Summary Social touch plays a powerful role in human life, with important physical and mental health benefits in development and adulthood. Touch is central in building the foundations of social interaction, attachment, and cognition [1-5], and early, social touch has unique, beneficial neurophysiological and epigenetic effects [6-9]. The recent discovery of a separate neurophysiological system for affectively laden touch in humans has further kindled scientific interest in the area [10, 11]. Remarkably, however, little is known about what motivates and sustains the human tendency to touch others in a pro-social manner. Given the importance of social touch, we hypothesized that active stroking elicits more sensory pleasure when touching others' skin than when touching one's own skin. In a set of six experiments (total N = 133) we found that healthy participants, mostly tested in pairs to account for any objective differences in skin softness, consistently judged another's skin as feeling softer and smoother than their own skin. We further found that this softness illusion appeared selectively when the touch activated a neurophysiological system for affective touch in the receiver. We conclude that this sensory illusion underlies a novel, bodily mechanism of socio-affective bonding and enhances our motivation to touch others. © 2015 The Authors.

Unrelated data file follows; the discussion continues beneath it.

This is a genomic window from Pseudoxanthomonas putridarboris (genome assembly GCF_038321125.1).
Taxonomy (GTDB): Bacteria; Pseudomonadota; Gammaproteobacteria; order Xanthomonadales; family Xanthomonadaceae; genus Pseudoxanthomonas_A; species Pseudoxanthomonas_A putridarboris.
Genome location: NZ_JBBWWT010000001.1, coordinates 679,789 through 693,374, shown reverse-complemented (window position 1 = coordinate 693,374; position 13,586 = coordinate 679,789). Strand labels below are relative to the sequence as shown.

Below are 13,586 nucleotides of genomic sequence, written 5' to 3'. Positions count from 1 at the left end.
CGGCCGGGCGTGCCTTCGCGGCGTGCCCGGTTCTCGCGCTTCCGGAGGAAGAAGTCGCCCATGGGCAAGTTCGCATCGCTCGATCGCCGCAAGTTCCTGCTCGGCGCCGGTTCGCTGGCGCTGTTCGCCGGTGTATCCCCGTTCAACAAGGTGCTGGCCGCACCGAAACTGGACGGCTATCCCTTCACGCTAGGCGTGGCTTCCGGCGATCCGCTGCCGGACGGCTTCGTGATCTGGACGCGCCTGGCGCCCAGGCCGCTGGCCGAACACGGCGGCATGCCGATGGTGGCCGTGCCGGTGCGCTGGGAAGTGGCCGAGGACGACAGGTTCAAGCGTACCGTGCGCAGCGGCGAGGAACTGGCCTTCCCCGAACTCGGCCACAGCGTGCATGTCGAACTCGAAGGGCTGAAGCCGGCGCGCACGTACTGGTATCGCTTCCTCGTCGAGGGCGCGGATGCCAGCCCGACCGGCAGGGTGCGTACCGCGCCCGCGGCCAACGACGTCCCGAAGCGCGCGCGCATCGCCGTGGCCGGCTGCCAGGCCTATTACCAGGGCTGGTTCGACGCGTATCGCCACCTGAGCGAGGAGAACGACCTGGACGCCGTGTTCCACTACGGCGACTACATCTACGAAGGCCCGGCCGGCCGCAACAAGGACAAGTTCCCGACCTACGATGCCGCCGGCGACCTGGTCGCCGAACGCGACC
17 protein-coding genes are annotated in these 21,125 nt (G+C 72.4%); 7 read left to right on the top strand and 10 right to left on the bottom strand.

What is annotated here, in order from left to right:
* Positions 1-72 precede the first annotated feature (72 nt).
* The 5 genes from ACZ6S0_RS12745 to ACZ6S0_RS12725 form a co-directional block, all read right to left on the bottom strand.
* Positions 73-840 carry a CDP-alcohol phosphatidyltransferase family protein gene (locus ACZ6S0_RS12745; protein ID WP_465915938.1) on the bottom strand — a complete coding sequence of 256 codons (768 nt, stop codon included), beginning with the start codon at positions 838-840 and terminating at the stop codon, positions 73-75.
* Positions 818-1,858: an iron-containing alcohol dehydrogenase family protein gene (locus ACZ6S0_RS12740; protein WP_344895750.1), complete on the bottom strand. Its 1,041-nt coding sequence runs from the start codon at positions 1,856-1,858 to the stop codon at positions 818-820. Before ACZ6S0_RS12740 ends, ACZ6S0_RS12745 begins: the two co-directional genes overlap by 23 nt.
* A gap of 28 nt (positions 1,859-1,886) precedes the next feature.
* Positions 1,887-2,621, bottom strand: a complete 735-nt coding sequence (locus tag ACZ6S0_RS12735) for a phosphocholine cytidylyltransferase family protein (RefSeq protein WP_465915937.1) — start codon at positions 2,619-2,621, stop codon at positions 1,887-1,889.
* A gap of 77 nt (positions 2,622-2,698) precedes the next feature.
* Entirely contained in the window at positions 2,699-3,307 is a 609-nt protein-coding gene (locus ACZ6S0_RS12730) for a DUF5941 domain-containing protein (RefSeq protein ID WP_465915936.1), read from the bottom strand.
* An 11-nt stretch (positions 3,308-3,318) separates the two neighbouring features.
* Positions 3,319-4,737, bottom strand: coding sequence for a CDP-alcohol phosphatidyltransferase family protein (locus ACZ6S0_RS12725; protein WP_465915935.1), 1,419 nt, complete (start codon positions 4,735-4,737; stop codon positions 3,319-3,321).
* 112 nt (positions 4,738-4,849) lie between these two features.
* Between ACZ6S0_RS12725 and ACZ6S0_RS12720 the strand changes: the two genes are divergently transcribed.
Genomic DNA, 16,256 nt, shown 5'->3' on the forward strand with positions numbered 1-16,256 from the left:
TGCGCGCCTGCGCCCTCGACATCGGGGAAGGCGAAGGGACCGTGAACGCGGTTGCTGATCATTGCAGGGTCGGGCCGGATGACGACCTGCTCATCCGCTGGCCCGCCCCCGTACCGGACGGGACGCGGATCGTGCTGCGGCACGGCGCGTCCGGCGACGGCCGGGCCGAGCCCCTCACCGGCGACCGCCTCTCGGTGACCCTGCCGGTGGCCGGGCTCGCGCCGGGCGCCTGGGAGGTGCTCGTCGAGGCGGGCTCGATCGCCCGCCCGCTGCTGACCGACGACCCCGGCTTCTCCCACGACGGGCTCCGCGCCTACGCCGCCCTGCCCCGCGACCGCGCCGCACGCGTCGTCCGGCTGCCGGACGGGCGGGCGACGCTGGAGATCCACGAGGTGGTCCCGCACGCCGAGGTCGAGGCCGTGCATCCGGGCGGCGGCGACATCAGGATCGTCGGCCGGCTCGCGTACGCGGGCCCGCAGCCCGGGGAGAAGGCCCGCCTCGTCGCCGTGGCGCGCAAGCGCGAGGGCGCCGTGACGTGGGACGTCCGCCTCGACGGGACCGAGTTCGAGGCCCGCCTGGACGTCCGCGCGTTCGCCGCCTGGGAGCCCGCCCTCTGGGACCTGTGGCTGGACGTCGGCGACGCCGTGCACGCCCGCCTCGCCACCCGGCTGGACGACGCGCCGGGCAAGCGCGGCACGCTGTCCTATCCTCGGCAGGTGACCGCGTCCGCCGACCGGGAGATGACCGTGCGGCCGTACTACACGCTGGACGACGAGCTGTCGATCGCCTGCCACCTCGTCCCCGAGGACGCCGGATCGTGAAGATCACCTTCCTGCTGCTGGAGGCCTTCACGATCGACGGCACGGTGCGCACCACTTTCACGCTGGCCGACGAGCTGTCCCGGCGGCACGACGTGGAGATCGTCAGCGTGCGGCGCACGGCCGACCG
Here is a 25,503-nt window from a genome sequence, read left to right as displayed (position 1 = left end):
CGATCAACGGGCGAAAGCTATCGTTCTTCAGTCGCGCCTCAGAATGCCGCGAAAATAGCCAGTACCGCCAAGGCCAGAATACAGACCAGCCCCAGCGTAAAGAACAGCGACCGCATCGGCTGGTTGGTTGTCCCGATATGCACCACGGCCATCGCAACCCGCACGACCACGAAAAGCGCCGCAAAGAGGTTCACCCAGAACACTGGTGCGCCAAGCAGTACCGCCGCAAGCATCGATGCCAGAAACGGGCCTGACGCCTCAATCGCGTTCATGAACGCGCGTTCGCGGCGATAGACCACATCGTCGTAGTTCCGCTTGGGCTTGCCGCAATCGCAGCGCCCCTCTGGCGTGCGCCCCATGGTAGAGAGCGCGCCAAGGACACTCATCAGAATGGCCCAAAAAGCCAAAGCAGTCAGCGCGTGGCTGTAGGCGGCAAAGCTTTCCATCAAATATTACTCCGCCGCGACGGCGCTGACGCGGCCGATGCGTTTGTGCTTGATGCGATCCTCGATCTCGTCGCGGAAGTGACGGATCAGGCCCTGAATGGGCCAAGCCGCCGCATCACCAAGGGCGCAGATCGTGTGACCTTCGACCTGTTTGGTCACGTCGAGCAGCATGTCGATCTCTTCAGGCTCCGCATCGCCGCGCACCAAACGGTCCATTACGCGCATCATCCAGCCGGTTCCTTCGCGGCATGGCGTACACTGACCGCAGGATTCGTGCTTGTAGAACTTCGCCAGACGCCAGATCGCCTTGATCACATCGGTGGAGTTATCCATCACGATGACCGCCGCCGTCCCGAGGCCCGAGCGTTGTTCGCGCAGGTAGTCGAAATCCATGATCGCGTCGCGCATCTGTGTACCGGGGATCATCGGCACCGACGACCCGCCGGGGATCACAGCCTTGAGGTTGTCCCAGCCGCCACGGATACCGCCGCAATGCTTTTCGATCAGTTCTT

Suttipong M.,University College LondonLondon | Striolo A.,University College LondonLondon
RSC Advances | Year: 2015